Peach - the new social networking site. Will it be fruitful, or fruitless?

Peach is a creation of Vine founder, Dom Hofmann. Following its introduction to the app store in January, Peach has dropped down the rankings as it struggled to fill its target niche. That’s not to say its initial release was that of a perfect site, more so than Facebook and Twitter, Peach continues to rapidly put out new updates and features.

Perhaps the lack of news feed is what users didn’t like about it, as it requires users to proactively click onto other user profiles. That’s not to say the potential for brands isn’t there however.

A broader social media site

Broader in the sense that it has similar aspects of other social media platforms. Peach combines the early aspects of Facebook, a Tumblr like feel in the easy use of GIFs and other multimedia, the promptness of Twitter and the discretion of Snapchat.

Users that fall into the category of “Generation Z” will appreciate the ‘magic words’ feature on Peach, that allows users to type in specific words as hot-keys allowing specific content to be posted in this way. An instant sharing of information. Without a doubt, there is potential for brands to utilise this feature to engage with users. A sports brand like Nike could simply own the word ‘football’ on Peach, where this could be tied into contemporary football events that could pull in users and then link onto the direct site of their latest pair of football boots. Simply put, this is the key feature that differentiates Peach from the social media big dogs.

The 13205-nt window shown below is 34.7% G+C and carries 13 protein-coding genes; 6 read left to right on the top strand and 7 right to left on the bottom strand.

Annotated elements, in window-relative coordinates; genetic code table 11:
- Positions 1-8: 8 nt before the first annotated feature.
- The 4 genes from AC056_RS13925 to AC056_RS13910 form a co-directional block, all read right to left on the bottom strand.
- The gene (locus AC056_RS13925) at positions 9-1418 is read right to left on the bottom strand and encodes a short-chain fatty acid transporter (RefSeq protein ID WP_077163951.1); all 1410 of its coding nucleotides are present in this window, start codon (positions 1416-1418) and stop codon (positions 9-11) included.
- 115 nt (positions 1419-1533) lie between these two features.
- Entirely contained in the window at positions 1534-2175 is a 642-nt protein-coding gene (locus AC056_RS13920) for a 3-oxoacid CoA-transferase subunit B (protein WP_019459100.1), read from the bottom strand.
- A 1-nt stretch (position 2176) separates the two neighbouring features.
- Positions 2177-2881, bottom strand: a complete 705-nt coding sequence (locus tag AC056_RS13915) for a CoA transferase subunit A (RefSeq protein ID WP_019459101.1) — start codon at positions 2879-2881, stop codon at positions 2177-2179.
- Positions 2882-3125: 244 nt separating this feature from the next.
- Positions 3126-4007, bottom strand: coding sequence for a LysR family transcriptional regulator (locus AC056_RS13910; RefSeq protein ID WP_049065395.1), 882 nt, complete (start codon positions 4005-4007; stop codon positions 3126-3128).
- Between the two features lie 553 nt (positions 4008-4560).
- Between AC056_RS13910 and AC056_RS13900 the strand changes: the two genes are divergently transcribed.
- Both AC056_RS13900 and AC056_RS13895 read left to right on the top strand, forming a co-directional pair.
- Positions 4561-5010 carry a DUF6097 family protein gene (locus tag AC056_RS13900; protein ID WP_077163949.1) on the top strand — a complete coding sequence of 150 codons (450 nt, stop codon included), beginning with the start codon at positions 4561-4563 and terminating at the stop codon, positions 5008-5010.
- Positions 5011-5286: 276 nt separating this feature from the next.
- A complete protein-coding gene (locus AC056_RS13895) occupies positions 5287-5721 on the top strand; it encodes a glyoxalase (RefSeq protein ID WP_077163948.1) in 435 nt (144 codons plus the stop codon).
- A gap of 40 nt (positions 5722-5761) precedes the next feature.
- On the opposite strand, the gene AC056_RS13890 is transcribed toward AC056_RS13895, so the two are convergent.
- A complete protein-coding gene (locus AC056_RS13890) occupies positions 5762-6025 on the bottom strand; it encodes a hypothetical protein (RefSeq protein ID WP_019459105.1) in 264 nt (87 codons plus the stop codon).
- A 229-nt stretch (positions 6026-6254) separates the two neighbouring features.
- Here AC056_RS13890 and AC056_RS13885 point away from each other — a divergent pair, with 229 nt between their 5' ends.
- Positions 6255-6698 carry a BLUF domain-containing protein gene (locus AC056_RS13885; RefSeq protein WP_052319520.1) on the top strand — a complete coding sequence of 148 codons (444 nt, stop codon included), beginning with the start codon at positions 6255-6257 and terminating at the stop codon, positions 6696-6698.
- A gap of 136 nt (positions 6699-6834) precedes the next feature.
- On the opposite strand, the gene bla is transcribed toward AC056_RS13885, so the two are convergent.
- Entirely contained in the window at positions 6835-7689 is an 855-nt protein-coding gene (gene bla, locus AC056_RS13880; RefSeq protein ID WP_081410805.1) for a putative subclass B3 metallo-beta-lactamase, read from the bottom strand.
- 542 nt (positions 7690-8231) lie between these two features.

Opportunities of today?

Given the relative newness of the site, brands could go ahead and claim their Peach handle now due to the lack of verification process they would otherwise have to go through on Twitter and Facebook. Jumping on the platform while it’s still young allows brands to build up an early following, and the chance to develop an interactive community by connecting the use of GIFs and memes with current happenings and the brand itself.

The key disadvantage is that it is, given the lack of news feed, hard for consumers to actually find the brand unless they know and actively search for the brand themselves. This is conjoined with the fact that there is no opportunity for paid promotion as of yet on Peach.

This is off-set by the fact that to appear on a user’s feed, they must choose to connect with you. With effective content marketing, making these harder connections with users can lead to a more appreciative and engaging community following. Generally speaking, Peach will mostly host a younger audience. This does not mean brands have to ‘be young’ to appeal to them, they just need to understand them. Rewards may seem low and high risk for the moment, but in due course this can change drastically in no time.

Venturing into uncertainty

The future of Peach is of course unknown, it’s hard to call if it will really be successful. But for brands that wish to be trendsetters, taking a stab into the unknown may hold bountiful benefits and get them ahead of their competition.

A key takeaway, as stated by Hofmann, is that it convinces the public that it fills a need that is not currently met. If Peach can truly master one of its features, maybe one they haven’t even released yet, the future is fruitful for brands that try to be innovative on this new platform


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